5,022 miles: road trip!!

(ridiculous amount of photographs to follow…)

When we first started planning our trip to Italy, we thought we’d try to spend 4 nights in Rome and 3 nights in Florence, but once we realized that would involve switching hotels 3 times, we bagged that idea…but the notion of a day-trip kept calling our names.

After studying more train time tables than Sir Topham Hatt ever has, we decided we could get to Florence and Pisa during a day-trip, but it would be a day-trip on steroids, planned down to the very minute (no joke).

First up, the speed train from Rome to Florence, Frecciarosa. (There was a time when this bright red bullet train would have been the total highlight of the trip for a few boys who were obsessed with trains.) The train left Termini Station a little before 9; I’d ordered and printed tickets ahead of time, but that still didn’t help make maneuvering Termini any less frantic. In fact, even after the train had pulled out of the station, we were still a little worried that we were on the wrong one.

(And a side-note, from my college days on the Eurorail:  they still don’t check your tickets until you are over halfway to your destination, which always seemed a little weird to me.)

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An hour and ten minutes later, we were in Florence.

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Theo wanted to wear his new soccer jersey every. single. day.

Florence seems tiny compared to Rome. We exited the train station, looked up and saw the spire of the Cattedrale di Santa Maria del Fiore, and started making our way to it. I’d been here once before, but I’d honestly forgotten its magnificence.

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Getting tickets to climb the Duomo was tricky. Head to the little ticket vendor in this yellow building below which, as you can see, is not inside the church. We figured this out after we stood in line inside the church to get to the stairs to climb the dome and had to come back outside, find the ticket stand, go back inside the church and get back in line. For a family on a tight schedule, this was a little unnerving. Save yourself the time and grab the tickets right when you get into Piazza del Duomo.

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Climbing the Duomo was hard, hard work. The stairs wind up and up and up and are steeper than the stairs at St. Peter’s. Just when you get to the narrow, slanty part, the path turns into a two-way one with backpackers and other visitors climbing back down. Imagine passing someone climbing down a ladder as you were trying to climb up it. While hauling a backpack. That’s about what it was like.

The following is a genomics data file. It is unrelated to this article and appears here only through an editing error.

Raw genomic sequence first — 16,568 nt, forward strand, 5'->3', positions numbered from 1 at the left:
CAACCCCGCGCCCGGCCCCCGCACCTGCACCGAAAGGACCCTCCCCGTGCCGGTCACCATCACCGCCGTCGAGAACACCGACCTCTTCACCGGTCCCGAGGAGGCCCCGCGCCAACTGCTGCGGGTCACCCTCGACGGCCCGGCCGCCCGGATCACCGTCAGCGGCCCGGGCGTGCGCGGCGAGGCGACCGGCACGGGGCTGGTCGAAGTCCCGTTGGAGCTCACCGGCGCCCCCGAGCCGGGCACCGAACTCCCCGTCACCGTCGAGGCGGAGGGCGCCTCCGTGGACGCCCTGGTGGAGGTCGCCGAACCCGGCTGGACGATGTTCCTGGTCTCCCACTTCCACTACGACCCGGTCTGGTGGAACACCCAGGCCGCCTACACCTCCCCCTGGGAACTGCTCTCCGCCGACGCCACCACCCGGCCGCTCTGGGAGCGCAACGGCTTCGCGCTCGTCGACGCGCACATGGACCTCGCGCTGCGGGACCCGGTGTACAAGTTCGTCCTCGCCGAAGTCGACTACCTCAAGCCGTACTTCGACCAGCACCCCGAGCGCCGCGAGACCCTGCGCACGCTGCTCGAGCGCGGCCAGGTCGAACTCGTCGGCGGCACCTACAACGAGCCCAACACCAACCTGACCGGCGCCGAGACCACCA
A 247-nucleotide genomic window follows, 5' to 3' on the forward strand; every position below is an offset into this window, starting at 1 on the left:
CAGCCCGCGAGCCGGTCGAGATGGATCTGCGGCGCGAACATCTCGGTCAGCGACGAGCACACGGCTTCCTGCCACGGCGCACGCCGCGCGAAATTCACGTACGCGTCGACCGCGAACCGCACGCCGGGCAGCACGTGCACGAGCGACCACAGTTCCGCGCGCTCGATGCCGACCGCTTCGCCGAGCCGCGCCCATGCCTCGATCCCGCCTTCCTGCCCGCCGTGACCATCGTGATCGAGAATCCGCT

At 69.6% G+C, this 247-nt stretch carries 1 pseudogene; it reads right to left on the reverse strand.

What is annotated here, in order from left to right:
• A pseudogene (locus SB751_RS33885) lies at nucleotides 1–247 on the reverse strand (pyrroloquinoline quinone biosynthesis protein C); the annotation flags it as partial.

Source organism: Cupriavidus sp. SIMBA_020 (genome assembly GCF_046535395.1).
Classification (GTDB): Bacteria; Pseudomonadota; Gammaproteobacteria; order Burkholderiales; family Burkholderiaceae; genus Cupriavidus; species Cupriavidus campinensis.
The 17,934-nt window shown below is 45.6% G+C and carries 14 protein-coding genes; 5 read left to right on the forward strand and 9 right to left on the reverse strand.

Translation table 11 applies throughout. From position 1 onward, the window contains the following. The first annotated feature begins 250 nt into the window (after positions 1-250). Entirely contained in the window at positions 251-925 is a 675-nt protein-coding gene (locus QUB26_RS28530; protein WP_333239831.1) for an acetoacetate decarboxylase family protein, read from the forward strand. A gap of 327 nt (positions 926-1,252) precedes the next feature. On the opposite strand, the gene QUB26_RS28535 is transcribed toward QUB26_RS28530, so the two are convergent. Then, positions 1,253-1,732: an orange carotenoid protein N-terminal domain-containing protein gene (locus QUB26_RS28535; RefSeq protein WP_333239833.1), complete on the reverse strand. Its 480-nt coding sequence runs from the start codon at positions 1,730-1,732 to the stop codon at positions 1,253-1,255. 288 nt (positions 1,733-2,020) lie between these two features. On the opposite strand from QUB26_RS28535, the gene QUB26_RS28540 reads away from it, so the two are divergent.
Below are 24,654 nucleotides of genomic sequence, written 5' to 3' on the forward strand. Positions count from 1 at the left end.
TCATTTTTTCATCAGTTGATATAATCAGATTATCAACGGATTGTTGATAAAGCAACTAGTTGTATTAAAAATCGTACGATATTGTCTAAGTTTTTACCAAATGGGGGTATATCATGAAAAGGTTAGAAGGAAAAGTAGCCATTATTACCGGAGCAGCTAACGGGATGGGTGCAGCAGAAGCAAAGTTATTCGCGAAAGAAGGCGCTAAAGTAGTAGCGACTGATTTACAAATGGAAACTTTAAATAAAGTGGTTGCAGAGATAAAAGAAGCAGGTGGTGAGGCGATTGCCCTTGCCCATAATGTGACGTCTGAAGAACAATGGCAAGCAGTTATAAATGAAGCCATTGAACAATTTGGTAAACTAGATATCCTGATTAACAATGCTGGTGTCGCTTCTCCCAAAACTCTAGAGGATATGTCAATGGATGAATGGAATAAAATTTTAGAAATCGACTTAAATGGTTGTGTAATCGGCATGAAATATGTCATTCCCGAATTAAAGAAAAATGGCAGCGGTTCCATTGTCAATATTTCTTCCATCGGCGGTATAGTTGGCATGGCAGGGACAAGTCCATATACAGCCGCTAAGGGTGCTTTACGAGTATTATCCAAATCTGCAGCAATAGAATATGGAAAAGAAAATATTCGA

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Once at the tippety-top, the view is unbelievable–though crowded. (The light was terrible at this time of day, too…).

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(The trick for dealing with crummy, too bright, almost noontime light? Switch over to black and white…)

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We climbed back down, caught our breath, and popped in to the Baptistery of St. John. Everyone knows about Ghiberti’s beautiful bronze doors, but we were equally as amazed at the mosaic on the ceiling inside.

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yes, I actually took this photo… 🙂

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those beams of sunlight coming through the windows are called crepuscular rays, and they’re kind of a big deal to catch on camera, especially in a Holy place…

We headed down to the River Arno and the Ponte Vecchio, intending to take a quick peek and then get lunch.

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Now pretty much anybody would know that to see the Ponte Vecchio, one needs to not be standing on the Ponte Vecchio. Yeah, I blew that one big time.

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boys on the Ponte Vecchio…

So we started taking pictures out over the Arno towards the bridge that is not the Ponte Vecchio…

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…and turned around to see that Theo had wandered off. He was only missing for maybe a minute or so, but it was enough to freak us all out. He did the right thing and found a police officer and stood by him until we spotted them both. Then we had to take his picture with the officer who, as it turns out, was a huge Inter Milano fan (Theo’s ever-present soccer jersey).

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After that little adventure, we needed to regroup. We found an adorable little bistro tucked into an alley way that looked out towards the Basilica of Santa Croce, the largest Franciscan church in the world. We were in a time crunch, so we didn’t get a chance to walk down to it, which was a mistake. If you have time, definitely make a stop there. (We also skipped the Uffizi; again, a must-see if you have time.)

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Next up, a trans-Florence sprint on foot to the Accademia Gallery. We’d gotten tickets ahead of time (again, a must-do) and were scheduled to visit at 1:30. We had to be on the train to Pisa by 3:24, so it was time for speed-art-viewing–actually a challenge for the boys.

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Michelangelo’s David and a Stradivari violin. Both worth more than you or I can ever imagine.